In the kitchen with ... Kurt Friese
Written by Kathy Weiss
Photos by Reggie Morrow
Devotees of the delightful north side eatery, Devotay, voice their preference year after year, voting it one of the area’s most romantic restaurants. Meanwhile, an enduring love story takes place behind the scenes.
“He’s the talent; I’m the producer,” Devotay restaurateur Kim McWane Friese insists playfully, referring to her husband-partner, chef emeritus Kurt Michael Friese, when questioned about their life in the food business.
The two met in 1983 when they were students at Coe College in Cedar Rapids. They married in 1987 and moved out East so Kurt could attend culinary school. He graduated from and later taught at the New England Culinary Institute in Vermont. In 1992, they returned to Kim’s hometown of Iowa City to raise their family. In 1996, the couple opened Devotay, named after their son, Devon, and daughter, Taylor. The 45-seat restaurant and wine bar is located at 117 N. Linn St. An advocate of Slow Food USA, which supports a food system that’s “good, clean and fair,” the restaurant produces sophisticated dishes with global influences using locally sourced sustainable foods, thus Devotay’s tagline: “Local food, worldly flair.”
“We buy everything feasible locally,” he says, which means he does business with 34 local growers, artisans and farm partners located throughout the region.
In their kitchen at home on the far north side of Iowa City, Kurt talks as he chops onion and garlic for a typical Wednesday night meal of roasted Jerusalem artichokes and pan-seared black cod served with cilantro parsley beurre blanc over roasted spaghetti squash. He skillfully maneuvers his favorite tool — a chef’s knife, “the Ergo Chef,” which he calls “an extension of my hand” — along with his choice gadget — a rubber garlic peeler that looks like a cannoli and peels away the skin with one swift roll on the counter.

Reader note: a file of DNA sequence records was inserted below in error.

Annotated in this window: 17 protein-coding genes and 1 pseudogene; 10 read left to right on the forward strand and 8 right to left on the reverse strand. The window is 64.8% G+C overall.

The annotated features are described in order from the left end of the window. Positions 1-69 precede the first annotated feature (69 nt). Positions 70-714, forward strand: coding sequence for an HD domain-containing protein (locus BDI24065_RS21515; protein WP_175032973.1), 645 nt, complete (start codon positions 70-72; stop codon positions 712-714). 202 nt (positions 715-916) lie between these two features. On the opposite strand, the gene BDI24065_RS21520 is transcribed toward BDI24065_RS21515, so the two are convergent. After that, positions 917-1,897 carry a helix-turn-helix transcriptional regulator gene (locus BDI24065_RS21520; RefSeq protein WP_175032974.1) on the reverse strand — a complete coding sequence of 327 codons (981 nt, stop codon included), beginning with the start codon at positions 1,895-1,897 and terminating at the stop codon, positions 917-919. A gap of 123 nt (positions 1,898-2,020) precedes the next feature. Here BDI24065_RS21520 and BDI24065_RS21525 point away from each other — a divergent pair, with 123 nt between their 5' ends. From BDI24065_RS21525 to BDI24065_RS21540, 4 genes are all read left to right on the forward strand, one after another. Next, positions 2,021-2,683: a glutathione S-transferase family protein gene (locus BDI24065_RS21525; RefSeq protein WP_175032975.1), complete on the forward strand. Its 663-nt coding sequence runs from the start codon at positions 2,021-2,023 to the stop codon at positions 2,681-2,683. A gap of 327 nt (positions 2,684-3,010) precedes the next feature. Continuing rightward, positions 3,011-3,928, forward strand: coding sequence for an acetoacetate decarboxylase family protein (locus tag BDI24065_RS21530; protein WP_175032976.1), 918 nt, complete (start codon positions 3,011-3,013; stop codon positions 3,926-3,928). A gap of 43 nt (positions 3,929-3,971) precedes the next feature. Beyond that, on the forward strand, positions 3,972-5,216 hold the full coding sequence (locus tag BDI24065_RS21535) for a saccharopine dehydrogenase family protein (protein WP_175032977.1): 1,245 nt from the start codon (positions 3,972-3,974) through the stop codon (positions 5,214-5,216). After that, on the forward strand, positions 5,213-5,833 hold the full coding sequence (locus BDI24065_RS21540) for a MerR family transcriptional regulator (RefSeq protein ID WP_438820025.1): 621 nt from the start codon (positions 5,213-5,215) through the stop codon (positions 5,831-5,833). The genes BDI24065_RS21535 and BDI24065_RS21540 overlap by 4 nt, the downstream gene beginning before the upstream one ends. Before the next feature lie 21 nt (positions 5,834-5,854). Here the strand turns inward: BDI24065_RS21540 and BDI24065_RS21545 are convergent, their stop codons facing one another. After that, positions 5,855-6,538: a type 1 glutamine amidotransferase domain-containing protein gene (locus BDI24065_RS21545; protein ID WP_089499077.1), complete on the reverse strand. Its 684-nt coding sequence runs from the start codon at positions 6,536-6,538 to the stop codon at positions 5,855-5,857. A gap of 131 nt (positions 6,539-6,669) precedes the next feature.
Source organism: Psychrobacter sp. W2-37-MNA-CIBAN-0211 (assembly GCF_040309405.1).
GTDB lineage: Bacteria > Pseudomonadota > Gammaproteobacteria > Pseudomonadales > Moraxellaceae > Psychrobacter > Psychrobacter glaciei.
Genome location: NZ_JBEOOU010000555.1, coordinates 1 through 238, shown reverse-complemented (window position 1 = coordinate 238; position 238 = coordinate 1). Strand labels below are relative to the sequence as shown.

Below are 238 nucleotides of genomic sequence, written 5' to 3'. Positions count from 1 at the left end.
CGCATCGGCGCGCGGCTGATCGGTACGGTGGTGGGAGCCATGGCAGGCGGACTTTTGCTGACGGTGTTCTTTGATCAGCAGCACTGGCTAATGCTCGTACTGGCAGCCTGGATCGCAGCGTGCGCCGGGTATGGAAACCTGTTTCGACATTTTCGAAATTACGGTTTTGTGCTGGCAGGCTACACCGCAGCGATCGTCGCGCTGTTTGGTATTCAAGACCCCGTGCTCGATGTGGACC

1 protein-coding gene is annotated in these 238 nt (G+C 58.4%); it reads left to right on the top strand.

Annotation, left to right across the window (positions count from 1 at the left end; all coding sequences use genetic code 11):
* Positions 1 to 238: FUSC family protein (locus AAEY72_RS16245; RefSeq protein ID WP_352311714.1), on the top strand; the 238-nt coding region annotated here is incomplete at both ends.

Standing over a generous work island, Kurt speaks animatedly of his love for food and wine. When he isn’t cooking, he’s probably writing. He is editor of a local quarterly publication, Edible Iowa River Valley, and a regular columnist for the Press-Citizen with his feature, Table Wine.
Which begs the question: Is Kurt’s glass half-empty or half-full? “He’s happiest when it’s full,” Kim exclaims, laughing, while Kurt heartily responds: “I’m a big fan of the old French saying, ‘Without bread, without wine, love is nothing.’”
Kurt’s interest in food prep came early in life — “from my mother and father’s apron strings.”
“They had me stir the raisin sauce for Easter ham,” he says, adding, “Dad did the fancy stuff. He would experiment and watch Galloping Gourmet,” a TV food guru of the 1960s, Graham Kerr. While he maintains that food is at the center of his life, Kurt glances at his wife as he reveals, “My family is my passion. I cook because it’s a good way to show my love for my family.”
They enjoy cooking at home most nights. Kurt’s favorite is “real barbecue,” like his smoked North Carolina-style pork shoulder with vinegar sauce prepared in the Brickmann smoker on their deck. “But we’re like everyone else — we eat at Pagliai’s now and then,” he adds, while Kim chimes in: “We try to stick with whole foods.”
Occasionally she mans the stove. Her signature dish is “the best chicken pot pie on the planet,” her husband claims.